Two Drugs Are No More Effective Than One to Treat Common Kidney Disease
Bethesda, MD - Using two drugs was no more effective than a single drug in slowing disease progression in people with autosomal dominant polycystic kidney disease (ADPKD), according to two studies funded by the National Institutes of Health (NIH). One of the studies also showed that rigorous blood pressure treatment slowed growth of kidney cysts, a marker of ADPKD, but had little effect on kidney function compared to standard blood pressure treatment.
The results of the HALT-PKD Clinical Trials Network studies will be published online today in two papers in the New England Journal of Medicine to coincide with presentation at the American Society of Nephrology annual meeting.
“Enlarged cysts in kidneys can lead to reduced kidney function and eventually kidney failure, where the only treatment is dialysis or transplantation,” said study author Michael Flessner, M.D., Ph.D., a program director at the NIH’s National Institute of Diabetes and Digestive and Kidney Diseases, which funded the trial. “The HALT-PKD findings show that people with polycystic kidney disease do not need to take both of the drugs studied to slow their rate of kidney cyst growth and decline in kidney function.”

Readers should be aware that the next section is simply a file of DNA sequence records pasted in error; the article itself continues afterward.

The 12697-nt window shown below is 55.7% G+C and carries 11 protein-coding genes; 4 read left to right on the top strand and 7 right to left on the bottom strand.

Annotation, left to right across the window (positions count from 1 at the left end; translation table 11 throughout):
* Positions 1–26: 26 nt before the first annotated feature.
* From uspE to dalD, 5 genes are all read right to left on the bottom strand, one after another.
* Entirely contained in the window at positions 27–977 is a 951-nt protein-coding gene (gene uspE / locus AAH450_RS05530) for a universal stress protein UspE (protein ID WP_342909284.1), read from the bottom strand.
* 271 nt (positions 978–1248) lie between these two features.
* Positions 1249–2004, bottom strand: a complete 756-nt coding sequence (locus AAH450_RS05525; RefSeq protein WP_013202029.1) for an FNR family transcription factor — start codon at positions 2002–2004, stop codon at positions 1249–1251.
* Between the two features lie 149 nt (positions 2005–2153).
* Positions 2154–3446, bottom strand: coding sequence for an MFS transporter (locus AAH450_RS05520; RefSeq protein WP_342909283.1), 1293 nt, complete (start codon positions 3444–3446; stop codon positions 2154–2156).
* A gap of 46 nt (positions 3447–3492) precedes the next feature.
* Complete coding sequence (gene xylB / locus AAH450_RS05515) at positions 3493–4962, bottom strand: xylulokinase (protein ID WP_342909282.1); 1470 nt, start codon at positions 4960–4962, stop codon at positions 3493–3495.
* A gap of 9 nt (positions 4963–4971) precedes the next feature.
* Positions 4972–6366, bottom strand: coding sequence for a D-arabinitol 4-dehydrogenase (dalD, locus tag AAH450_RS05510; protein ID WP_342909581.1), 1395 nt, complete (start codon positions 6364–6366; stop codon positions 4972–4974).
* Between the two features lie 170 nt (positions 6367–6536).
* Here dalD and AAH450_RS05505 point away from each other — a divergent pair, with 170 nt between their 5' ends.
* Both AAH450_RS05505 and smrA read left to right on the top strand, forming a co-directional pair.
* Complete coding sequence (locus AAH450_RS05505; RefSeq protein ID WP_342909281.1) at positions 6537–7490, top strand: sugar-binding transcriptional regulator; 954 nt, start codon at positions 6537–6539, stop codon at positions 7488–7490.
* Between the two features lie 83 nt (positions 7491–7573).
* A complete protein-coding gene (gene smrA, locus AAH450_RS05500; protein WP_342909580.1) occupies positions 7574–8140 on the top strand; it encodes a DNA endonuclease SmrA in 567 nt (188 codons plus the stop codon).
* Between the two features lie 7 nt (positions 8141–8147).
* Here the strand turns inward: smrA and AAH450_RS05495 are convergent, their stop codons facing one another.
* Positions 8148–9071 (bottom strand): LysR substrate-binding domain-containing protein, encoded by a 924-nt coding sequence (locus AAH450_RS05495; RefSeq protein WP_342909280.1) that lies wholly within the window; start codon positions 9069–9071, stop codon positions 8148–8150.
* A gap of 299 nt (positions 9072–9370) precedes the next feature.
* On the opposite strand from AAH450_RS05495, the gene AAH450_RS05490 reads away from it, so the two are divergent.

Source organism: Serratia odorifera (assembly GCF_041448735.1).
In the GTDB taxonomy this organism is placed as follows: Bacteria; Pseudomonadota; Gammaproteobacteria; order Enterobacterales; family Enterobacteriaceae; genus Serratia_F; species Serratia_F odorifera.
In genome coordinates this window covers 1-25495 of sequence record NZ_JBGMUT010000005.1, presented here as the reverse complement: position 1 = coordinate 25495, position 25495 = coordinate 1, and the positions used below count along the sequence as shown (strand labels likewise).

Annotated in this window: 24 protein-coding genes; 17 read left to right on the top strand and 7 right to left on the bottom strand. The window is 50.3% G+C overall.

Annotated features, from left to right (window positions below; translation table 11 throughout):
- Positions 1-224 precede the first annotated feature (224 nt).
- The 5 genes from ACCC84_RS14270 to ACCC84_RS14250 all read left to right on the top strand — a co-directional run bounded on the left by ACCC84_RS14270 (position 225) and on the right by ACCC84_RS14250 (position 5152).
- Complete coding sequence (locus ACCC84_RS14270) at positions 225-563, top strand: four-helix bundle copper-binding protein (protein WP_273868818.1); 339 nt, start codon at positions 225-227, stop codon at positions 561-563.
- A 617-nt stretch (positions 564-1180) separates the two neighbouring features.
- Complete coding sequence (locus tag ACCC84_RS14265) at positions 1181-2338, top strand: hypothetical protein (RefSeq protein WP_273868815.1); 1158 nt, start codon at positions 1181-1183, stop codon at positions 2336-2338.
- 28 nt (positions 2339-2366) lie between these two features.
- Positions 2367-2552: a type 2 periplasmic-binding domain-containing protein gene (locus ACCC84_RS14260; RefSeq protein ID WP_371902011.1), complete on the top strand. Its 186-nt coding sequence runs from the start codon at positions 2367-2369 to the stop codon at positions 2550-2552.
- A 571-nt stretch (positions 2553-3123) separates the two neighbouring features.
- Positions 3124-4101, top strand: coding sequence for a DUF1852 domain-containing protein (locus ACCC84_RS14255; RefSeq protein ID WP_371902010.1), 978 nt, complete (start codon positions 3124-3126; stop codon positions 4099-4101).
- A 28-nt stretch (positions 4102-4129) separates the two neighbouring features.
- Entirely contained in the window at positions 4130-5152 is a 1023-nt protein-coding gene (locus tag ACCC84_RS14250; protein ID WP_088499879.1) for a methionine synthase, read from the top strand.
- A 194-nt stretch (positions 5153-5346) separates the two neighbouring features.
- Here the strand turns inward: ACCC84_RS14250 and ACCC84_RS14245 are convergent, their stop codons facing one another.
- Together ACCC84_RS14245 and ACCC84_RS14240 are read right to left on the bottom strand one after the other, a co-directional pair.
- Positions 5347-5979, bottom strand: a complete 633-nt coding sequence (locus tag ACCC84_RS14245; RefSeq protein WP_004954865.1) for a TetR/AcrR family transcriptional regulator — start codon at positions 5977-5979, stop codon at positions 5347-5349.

The HALT-PKD trial enrolled volunteers to test whether a combination of commonly used FDA-approved drugs, lisinopril and telmisartan, could shrink kidney cysts and therefore slow progression of ADPKD, a genetic disorder characterized by growth of fluid-filled cysts in the kidneys. Within the trial, one study examined 558 people with early-stage ADPKD and relatively healthy kidneys. The other study treated 486 people with more advanced disease and decreased kidney function. In each study, half of participants were randomly assigned to receive lisinopril and telmisartan, while the other half received lisinopril plus a placebo. In both studies, adding the second drug did not change kidney function or rate of increase in kidney cyst size. Continue>
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